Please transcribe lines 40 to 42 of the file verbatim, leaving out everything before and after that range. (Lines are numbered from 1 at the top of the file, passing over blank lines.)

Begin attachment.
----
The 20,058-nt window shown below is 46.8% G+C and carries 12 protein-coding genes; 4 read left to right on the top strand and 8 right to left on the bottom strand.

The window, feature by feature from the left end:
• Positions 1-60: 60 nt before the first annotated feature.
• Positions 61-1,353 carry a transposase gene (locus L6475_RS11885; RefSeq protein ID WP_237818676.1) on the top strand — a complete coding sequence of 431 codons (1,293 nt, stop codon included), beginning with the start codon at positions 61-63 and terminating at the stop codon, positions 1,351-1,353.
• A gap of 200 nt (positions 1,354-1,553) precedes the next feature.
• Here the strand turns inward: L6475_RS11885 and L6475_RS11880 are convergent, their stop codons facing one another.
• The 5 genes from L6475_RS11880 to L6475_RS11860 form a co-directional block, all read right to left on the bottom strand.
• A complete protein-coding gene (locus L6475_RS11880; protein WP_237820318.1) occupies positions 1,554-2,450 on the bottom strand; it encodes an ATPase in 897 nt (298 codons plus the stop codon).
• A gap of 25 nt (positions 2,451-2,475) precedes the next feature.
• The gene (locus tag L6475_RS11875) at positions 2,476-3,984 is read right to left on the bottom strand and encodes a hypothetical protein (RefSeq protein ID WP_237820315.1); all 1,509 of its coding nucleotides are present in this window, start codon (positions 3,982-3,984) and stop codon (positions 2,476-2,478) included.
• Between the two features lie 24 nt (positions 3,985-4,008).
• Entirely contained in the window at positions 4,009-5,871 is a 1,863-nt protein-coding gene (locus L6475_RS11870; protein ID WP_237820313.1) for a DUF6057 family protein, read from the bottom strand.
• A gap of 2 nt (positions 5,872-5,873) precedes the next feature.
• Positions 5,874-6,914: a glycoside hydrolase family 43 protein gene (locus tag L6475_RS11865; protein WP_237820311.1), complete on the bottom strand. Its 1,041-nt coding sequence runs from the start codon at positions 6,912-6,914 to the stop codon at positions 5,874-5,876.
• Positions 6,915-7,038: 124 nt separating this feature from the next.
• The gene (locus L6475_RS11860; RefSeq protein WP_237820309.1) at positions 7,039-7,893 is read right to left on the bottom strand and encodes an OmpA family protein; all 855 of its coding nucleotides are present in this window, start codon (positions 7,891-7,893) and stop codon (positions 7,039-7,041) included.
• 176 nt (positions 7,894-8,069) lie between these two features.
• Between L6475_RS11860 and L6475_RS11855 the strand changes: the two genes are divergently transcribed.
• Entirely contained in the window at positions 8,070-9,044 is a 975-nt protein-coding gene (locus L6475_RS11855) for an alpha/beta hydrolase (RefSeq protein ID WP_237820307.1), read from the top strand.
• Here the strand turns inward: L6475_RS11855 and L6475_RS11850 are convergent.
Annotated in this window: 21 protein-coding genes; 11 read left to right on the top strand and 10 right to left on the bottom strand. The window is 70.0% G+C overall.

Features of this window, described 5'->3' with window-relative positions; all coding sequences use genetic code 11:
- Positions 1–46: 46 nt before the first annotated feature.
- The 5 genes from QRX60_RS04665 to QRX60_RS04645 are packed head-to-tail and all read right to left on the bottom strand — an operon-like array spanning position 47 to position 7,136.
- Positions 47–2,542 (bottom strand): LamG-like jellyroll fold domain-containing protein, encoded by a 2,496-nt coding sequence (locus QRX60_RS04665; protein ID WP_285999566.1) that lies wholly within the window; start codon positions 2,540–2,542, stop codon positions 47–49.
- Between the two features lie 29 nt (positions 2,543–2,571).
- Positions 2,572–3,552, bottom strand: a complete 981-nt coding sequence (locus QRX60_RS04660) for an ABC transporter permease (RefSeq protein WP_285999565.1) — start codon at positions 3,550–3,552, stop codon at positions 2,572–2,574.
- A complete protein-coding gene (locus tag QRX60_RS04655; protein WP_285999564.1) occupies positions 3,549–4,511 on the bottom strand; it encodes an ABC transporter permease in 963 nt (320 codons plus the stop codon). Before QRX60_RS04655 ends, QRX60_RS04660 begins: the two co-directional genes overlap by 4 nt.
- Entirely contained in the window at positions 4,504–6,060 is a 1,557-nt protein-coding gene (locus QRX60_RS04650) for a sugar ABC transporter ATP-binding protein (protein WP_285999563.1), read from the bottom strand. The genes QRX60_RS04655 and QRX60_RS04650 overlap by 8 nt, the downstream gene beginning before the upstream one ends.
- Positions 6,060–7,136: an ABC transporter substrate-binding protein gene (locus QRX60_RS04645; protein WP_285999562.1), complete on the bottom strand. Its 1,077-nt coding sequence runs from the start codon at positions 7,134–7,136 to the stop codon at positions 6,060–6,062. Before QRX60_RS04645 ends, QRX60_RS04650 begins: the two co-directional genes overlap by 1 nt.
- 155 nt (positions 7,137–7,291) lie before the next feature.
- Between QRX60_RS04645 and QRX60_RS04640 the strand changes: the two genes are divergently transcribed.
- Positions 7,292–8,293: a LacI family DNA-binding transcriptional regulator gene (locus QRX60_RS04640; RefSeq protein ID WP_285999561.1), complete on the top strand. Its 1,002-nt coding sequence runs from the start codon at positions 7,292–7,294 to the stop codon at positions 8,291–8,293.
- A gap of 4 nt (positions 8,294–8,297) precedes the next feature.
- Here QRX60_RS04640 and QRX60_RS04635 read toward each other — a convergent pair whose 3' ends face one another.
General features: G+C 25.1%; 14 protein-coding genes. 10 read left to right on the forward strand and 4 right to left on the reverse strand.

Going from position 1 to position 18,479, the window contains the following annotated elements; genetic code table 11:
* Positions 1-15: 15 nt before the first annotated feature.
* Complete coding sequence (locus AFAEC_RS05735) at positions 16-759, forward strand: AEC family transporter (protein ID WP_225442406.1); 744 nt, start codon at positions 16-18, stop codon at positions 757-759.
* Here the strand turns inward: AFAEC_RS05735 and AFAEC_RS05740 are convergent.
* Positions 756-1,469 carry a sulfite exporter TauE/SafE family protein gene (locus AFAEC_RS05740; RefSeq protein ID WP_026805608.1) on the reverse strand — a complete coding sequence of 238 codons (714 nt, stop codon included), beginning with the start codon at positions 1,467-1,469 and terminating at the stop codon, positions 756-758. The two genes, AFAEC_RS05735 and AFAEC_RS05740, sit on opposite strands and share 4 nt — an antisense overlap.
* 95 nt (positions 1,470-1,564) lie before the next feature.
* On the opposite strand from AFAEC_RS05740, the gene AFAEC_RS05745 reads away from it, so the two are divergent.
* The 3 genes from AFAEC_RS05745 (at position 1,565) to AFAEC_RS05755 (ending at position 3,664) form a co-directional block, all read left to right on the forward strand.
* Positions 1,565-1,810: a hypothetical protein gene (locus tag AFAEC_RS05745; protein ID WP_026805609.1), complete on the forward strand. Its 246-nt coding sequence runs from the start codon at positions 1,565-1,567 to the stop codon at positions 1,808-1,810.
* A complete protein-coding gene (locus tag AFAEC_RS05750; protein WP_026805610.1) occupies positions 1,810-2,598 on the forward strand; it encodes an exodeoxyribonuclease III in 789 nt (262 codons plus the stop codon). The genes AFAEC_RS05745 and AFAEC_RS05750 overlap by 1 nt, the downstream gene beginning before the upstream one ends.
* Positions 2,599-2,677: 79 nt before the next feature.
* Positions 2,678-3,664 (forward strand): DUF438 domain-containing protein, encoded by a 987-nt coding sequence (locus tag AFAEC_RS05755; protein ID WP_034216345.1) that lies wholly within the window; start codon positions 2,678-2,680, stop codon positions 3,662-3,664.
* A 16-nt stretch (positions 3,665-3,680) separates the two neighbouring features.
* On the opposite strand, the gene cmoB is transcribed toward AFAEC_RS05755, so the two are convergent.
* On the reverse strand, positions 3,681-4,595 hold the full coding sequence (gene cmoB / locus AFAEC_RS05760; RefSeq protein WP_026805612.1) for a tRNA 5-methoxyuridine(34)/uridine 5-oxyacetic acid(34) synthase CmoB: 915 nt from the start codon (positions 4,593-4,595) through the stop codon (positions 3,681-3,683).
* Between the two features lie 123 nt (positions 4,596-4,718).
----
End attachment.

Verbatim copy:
* Here the strand turns inward: AFAEC_RS05735 and AFAEC_RS05740 are convergent.
* Positions 756-1,469 carry a sulfite exporter TauE/SafE family protein gene (locus AFAEC_RS05740; RefSeq protein ID WP_026805608.1) on the reverse strand — a complete coding sequence of 238 codons (714 nt, stop codon included), beginning with the start codon at positions 1,467-1,469 and terminating at the stop codon, positions 756-758. The two genes, AFAEC_RS05735 and AFAEC_RS05740, sit on opposite strands and share 4 nt — an antisense overlap.
* 95 nt (positions 1,470-1,564) lie before the next feature.